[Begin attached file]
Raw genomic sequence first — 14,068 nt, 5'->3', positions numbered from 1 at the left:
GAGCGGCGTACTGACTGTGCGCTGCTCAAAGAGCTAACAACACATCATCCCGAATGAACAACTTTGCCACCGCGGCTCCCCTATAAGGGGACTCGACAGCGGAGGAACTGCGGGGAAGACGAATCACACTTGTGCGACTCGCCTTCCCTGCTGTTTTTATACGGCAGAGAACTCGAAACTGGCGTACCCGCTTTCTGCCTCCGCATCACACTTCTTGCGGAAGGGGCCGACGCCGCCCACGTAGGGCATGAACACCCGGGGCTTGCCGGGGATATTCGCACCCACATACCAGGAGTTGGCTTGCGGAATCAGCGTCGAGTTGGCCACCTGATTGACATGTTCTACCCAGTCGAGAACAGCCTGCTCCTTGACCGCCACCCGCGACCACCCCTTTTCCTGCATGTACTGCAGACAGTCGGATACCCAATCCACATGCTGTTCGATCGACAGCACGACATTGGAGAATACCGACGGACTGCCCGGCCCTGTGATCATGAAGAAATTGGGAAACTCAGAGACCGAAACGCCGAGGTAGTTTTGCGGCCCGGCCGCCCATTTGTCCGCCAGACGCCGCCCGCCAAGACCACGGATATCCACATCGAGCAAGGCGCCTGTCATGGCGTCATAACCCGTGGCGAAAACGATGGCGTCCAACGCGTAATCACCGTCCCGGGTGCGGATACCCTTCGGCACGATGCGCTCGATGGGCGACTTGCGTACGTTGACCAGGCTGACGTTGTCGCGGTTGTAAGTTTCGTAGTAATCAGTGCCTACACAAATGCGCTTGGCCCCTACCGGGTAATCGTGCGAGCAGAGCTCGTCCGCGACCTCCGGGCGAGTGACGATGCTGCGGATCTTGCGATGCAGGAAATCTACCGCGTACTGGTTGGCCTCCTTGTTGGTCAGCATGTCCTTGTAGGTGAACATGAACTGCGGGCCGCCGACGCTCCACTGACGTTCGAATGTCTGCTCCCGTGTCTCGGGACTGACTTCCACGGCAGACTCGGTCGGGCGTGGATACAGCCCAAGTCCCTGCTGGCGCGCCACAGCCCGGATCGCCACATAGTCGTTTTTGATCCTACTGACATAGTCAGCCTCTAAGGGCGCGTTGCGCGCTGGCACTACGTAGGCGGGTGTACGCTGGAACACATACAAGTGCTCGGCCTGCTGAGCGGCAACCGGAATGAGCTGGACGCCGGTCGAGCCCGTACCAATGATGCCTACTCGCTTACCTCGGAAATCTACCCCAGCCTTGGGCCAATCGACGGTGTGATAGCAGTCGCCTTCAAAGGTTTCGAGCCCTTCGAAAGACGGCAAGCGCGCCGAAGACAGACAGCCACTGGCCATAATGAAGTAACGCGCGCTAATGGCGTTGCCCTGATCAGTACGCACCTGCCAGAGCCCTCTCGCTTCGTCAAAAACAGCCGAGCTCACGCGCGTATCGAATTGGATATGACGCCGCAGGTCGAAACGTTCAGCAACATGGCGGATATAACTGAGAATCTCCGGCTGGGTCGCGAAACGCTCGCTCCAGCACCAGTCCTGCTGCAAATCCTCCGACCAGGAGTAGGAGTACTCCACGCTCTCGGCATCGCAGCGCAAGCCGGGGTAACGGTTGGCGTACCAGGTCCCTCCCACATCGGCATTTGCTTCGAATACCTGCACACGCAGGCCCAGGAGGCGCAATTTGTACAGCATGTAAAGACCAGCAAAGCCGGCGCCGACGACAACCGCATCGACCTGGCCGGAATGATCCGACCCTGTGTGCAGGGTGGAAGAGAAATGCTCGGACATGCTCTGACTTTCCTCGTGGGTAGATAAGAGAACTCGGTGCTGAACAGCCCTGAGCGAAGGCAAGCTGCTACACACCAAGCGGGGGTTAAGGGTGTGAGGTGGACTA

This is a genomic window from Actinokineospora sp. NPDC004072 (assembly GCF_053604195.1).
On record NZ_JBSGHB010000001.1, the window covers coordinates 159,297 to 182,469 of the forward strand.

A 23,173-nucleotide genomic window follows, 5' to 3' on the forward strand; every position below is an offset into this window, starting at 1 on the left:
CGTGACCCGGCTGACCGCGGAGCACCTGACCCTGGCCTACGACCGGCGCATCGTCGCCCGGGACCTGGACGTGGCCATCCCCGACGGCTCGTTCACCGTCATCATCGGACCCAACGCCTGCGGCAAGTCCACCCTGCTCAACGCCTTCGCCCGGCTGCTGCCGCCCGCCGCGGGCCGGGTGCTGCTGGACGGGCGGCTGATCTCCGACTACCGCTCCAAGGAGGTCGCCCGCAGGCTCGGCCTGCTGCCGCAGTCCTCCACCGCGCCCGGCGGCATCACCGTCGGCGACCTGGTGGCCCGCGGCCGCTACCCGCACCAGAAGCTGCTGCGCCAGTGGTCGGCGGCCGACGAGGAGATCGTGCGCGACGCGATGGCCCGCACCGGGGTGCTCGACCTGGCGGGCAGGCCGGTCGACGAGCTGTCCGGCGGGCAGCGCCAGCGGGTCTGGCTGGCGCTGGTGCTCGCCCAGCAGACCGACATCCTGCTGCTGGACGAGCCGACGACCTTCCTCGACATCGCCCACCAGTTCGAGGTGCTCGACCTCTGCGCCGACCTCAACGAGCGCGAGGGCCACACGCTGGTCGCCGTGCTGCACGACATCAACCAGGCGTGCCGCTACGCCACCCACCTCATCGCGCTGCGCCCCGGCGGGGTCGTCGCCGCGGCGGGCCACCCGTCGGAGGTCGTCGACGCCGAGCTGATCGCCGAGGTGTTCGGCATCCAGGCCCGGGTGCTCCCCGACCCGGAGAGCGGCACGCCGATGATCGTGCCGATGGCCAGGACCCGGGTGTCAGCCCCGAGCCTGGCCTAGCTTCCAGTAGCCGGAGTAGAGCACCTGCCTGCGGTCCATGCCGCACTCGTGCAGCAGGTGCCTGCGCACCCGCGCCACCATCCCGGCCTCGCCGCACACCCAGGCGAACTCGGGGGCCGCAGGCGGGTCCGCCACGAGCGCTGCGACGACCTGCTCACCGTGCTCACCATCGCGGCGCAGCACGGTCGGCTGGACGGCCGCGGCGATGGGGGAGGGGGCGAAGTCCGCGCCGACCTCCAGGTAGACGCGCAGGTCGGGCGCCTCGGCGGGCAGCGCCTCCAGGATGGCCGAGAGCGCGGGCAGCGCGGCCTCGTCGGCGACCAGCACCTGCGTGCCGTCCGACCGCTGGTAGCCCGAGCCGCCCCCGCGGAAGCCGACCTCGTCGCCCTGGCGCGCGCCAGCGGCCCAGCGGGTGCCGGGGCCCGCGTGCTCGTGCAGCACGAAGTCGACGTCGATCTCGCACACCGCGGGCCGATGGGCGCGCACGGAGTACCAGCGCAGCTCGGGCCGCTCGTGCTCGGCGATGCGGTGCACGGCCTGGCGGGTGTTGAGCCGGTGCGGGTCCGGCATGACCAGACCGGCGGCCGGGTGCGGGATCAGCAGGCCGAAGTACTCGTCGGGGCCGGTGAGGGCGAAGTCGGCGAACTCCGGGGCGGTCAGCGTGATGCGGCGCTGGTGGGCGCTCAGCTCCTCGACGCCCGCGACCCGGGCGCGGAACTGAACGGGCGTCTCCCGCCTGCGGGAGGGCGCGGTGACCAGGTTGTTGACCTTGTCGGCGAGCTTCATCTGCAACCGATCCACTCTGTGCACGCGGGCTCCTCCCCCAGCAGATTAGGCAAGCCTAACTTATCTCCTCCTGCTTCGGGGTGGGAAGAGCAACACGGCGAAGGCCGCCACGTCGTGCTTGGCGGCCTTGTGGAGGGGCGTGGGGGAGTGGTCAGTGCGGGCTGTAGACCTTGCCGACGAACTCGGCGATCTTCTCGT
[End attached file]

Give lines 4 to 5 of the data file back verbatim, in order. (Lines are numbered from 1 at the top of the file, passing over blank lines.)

On record NZ_JBSGHB010000001.1, the window covers coordinates 159,297 to 182,469 of the forward strand.

A 23,173-nucleotide genomic window follows, 5' to 3' on the forward strand; every position below is an offset into this window, starting at 1 on the left: